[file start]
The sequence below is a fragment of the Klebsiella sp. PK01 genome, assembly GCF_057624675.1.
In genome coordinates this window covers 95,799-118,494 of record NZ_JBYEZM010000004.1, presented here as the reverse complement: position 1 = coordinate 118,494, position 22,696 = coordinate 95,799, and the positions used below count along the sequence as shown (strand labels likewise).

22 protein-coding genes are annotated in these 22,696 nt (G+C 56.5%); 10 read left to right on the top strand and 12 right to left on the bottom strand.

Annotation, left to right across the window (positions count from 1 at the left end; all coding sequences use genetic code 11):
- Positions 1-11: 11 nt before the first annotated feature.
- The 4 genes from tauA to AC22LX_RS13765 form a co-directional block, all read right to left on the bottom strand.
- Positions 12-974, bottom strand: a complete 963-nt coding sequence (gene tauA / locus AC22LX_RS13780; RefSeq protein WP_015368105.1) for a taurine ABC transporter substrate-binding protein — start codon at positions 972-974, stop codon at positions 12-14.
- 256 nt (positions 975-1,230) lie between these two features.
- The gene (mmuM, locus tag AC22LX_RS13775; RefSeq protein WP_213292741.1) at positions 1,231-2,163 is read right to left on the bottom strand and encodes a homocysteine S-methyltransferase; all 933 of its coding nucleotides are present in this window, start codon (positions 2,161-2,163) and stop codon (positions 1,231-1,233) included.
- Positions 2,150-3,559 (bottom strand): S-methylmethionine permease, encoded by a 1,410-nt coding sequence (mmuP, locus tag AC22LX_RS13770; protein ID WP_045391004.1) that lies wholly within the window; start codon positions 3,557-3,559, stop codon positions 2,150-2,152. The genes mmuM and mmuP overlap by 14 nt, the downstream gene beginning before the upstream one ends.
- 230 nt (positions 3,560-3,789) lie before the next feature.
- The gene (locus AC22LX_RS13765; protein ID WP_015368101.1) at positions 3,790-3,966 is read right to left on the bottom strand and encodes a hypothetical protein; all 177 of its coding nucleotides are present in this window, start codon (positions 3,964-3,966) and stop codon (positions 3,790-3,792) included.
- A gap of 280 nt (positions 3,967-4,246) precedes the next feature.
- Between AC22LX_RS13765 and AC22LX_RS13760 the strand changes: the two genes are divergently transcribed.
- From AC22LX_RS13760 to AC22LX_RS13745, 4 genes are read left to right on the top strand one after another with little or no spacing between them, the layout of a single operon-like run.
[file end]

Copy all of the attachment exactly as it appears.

The sequence below is a fragment of the Klebsiella sp. PK01 genome, assembly GCF_057624675.1.
In genome coordinates this window covers 95,799-118,494 of record NZ_JBYEZM010000004.1, presented here as the reverse complement: position 1 = coordinate 118,494, position 22,696 = coordinate 95,799, and the positions used below count along the sequence as shown (strand labels likewise).

22 protein-coding genes are annotated in these 22,696 nt (G+C 56.5%); 10 read left to right on the top strand and 12 right to left on the bottom strand.

Annotation, left to right across the window (positions count from 1 at the left end; all coding sequences use genetic code 11):
- Positions 1-11: 11 nt before the first annotated feature.
- The 4 genes from tauA to AC22LX_RS13765 form a co-directional block, all read right to left on the bottom strand.
- Positions 12-974, bottom strand: a complete 963-nt coding sequence (gene tauA / locus AC22LX_RS13780; RefSeq protein WP_015368105.1) for a taurine ABC transporter substrate-binding protein — start codon at positions 972-974, stop codon at positions 12-14.
- 256 nt (positions 975-1,230) lie between these two features.
- The gene (mmuM, locus tag AC22LX_RS13775; RefSeq protein WP_213292741.1) at positions 1,231-2,163 is read right to left on the bottom strand and encodes a homocysteine S-methyltransferase; all 933 of its coding nucleotides are present in this window, start codon (positions 2,161-2,163) and stop codon (positions 1,231-1,233) included.
- Positions 2,150-3,559 (bottom strand): S-methylmethionine permease, encoded by a 1,410-nt coding sequence (mmuP, locus tag AC22LX_RS13770; protein ID WP_045391004.1) that lies wholly within the window; start codon positions 3,557-3,559, stop codon positions 2,150-2,152. The genes mmuM and mmuP overlap by 14 nt, the downstream gene beginning before the upstream one ends.
- 230 nt (positions 3,560-3,789) lie before the next feature.
- The gene (locus AC22LX_RS13765; protein ID WP_015368101.1) at positions 3,790-3,966 is read right to left on the bottom strand and encodes a hypothetical protein; all 177 of its coding nucleotides are present in this window, start codon (positions 3,964-3,966) and stop codon (positions 3,790-3,792) included.
- A gap of 280 nt (positions 3,967-4,246) precedes the next feature.
- Between AC22LX_RS13765 and AC22LX_RS13760 the strand changes: the two genes are divergently transcribed.
- From AC22LX_RS13760 to AC22LX_RS13745, 4 genes are read left to right on the top strand one after another with little or no spacing between them, the layout of a single operon-like run.